Eurozone swings back to trade surplus as German exports rise

 
Jasper Jolly
German Exports Strong Despite Euro Debt Crisis
German cars are one of their major exports (Source: Getty)

The Eurozone returned to a trade surplus in February after falling to a deficit last month as an increase in exports from Germany tipped the balance of trade.

The trade surplus rose to €17.8bn (£14.9bn) during the month, according to the European Commission.

Eurozone exports rose to €333.7bn, an increase of eight per cent year-on-year. Imports also rose, but at a slower rate.

Read more: Macron blasts German trade surplus as harmful to Eurozone economy

France’s shrinking trade deficit was one of the main drivers of the overall surplus for the bloc, while Germany’s surplus also grew further as exports to outside the EU grew by 10 per cent year-on-year.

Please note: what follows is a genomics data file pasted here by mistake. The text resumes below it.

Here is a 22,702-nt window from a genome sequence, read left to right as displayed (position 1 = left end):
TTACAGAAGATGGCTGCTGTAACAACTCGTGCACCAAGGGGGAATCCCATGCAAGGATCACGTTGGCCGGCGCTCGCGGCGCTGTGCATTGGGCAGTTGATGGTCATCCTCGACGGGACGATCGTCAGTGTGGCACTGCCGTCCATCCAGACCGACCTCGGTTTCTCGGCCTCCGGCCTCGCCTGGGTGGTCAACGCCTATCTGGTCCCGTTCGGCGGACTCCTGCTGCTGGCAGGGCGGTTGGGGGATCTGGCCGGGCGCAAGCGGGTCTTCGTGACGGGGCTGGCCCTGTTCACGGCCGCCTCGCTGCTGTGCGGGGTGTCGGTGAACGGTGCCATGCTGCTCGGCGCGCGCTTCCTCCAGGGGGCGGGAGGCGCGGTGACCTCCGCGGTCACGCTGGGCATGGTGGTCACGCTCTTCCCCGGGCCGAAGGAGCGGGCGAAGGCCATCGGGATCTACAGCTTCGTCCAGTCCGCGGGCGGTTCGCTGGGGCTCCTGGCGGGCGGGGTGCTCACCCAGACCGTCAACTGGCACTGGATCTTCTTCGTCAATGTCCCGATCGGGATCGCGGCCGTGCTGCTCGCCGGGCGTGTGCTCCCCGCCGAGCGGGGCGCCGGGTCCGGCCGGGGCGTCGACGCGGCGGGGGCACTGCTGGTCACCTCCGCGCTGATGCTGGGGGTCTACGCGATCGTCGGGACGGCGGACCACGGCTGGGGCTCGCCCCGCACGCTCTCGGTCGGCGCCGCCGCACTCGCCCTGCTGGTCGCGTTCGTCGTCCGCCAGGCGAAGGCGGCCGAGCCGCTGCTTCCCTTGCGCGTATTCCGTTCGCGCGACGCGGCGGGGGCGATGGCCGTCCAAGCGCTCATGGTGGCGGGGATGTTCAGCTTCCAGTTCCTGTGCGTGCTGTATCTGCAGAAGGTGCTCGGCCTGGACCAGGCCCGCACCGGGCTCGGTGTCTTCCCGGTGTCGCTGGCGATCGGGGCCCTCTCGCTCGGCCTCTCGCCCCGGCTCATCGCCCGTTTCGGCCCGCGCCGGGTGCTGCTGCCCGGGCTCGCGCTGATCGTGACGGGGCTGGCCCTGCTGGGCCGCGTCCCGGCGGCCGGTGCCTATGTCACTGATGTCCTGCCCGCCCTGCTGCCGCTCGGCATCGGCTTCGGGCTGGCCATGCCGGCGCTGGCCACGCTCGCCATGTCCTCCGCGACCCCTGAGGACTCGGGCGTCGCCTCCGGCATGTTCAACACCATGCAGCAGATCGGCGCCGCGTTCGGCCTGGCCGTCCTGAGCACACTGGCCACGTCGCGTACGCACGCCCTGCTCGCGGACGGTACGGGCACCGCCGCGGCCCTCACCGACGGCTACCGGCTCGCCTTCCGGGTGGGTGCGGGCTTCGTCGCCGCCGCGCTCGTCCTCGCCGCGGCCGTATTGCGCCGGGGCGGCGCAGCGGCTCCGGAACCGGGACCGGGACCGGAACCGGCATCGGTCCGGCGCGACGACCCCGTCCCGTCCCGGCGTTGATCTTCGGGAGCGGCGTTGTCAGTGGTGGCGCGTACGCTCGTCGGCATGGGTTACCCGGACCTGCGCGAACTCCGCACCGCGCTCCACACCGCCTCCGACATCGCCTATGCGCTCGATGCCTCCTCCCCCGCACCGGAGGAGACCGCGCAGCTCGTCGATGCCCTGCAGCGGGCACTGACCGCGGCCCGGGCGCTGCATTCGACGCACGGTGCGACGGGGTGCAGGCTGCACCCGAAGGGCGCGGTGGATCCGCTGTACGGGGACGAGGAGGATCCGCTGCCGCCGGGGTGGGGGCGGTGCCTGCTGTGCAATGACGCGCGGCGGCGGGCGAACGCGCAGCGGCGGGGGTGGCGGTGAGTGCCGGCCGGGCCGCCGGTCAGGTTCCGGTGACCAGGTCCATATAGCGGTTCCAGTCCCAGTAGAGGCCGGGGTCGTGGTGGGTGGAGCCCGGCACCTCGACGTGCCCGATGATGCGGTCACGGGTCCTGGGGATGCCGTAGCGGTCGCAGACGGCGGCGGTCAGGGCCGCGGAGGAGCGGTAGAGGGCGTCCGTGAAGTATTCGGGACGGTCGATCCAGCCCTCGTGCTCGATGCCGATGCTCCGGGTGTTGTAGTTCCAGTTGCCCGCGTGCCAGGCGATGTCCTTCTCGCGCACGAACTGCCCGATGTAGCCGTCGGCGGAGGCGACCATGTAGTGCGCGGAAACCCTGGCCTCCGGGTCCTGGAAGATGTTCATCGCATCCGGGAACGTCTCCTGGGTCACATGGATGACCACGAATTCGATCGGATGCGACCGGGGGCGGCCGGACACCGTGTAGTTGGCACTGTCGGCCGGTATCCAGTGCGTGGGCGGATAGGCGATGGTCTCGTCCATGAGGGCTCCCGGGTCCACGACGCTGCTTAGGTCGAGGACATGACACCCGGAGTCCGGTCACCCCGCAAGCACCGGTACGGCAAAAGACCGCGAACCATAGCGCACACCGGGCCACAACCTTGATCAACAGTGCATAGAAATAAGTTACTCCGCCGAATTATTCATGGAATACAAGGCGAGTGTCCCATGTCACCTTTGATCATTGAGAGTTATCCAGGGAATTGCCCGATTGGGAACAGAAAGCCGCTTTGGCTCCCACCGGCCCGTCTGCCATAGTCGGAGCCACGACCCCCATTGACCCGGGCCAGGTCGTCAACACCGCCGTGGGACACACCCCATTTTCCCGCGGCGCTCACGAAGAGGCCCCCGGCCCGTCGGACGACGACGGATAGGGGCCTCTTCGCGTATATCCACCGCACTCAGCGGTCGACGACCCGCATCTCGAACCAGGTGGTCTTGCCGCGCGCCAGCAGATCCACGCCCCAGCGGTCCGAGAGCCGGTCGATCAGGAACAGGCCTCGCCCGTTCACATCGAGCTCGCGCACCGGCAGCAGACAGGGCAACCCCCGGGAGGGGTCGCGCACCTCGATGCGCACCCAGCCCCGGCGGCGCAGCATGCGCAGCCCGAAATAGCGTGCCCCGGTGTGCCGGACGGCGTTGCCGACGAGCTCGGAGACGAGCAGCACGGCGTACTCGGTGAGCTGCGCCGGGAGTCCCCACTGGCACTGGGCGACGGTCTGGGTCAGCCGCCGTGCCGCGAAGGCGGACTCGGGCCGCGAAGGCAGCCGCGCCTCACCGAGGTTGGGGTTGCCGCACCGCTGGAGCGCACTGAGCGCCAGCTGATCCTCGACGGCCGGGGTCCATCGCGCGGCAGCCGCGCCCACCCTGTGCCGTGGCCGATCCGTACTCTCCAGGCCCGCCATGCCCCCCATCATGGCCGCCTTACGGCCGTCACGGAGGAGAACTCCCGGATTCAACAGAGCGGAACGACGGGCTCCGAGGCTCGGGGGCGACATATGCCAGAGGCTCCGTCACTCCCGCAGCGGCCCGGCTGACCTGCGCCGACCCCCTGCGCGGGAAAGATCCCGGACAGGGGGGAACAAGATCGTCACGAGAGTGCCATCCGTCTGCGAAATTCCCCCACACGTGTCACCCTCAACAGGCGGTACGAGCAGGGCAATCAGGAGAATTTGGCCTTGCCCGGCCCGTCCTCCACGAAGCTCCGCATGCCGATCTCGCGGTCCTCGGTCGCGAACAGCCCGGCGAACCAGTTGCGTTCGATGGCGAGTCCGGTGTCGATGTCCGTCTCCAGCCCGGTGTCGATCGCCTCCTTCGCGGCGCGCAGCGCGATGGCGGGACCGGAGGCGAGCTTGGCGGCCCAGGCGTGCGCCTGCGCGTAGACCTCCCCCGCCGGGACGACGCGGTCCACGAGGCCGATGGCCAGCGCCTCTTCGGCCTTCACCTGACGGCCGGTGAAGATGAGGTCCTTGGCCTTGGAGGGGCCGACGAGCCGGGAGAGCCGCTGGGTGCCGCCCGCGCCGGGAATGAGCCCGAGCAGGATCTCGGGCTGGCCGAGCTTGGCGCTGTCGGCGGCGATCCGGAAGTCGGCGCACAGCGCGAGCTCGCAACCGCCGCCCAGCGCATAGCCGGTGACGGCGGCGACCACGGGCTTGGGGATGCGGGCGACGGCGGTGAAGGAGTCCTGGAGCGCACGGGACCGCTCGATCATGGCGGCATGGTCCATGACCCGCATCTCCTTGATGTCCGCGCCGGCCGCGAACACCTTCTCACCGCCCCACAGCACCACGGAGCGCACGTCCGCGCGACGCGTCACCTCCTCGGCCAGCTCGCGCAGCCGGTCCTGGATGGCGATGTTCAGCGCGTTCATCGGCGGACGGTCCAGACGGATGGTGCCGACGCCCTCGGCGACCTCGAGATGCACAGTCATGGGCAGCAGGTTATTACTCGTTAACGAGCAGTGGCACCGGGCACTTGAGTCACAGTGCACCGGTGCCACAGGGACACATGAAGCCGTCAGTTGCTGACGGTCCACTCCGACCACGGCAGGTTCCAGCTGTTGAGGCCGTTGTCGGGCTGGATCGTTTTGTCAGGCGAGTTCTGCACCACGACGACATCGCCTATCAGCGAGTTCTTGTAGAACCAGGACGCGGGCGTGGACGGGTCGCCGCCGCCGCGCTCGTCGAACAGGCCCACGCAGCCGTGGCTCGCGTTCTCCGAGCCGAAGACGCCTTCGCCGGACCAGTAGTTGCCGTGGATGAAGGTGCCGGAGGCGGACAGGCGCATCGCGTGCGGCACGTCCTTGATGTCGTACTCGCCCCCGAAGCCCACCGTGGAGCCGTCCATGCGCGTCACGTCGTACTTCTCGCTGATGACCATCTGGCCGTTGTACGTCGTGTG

The US was easily Europe’s largest trading partner, with exports more than double those to China, the next-biggest destination for EU goods.

The Eurozone’s trade surplus has become politicised in recent months after US President Donald Trump drew attention to the weakness of the euro. Peter Navarro, one of his main trade advisers, accused Germany of manipulating the currency to boost its own exports.

Read more: UK's financial services sector goes from strength to strength

French Presidential favourite Emmanuel Macron waded into the debate earlier this week, saying in an interview the German trade surplus was bad for the Eurozone economy and called for a “rebalancing”.

The euro has fallen by around 22 per cent against the US dollar since a peak in early 2014. This has given a significant boost to the German economy, which has a strong manufacturing base.

Germany posted a 2016 trade surplus with the rest of the world of €253bn. The figure broke the 2015 record of €244bn.

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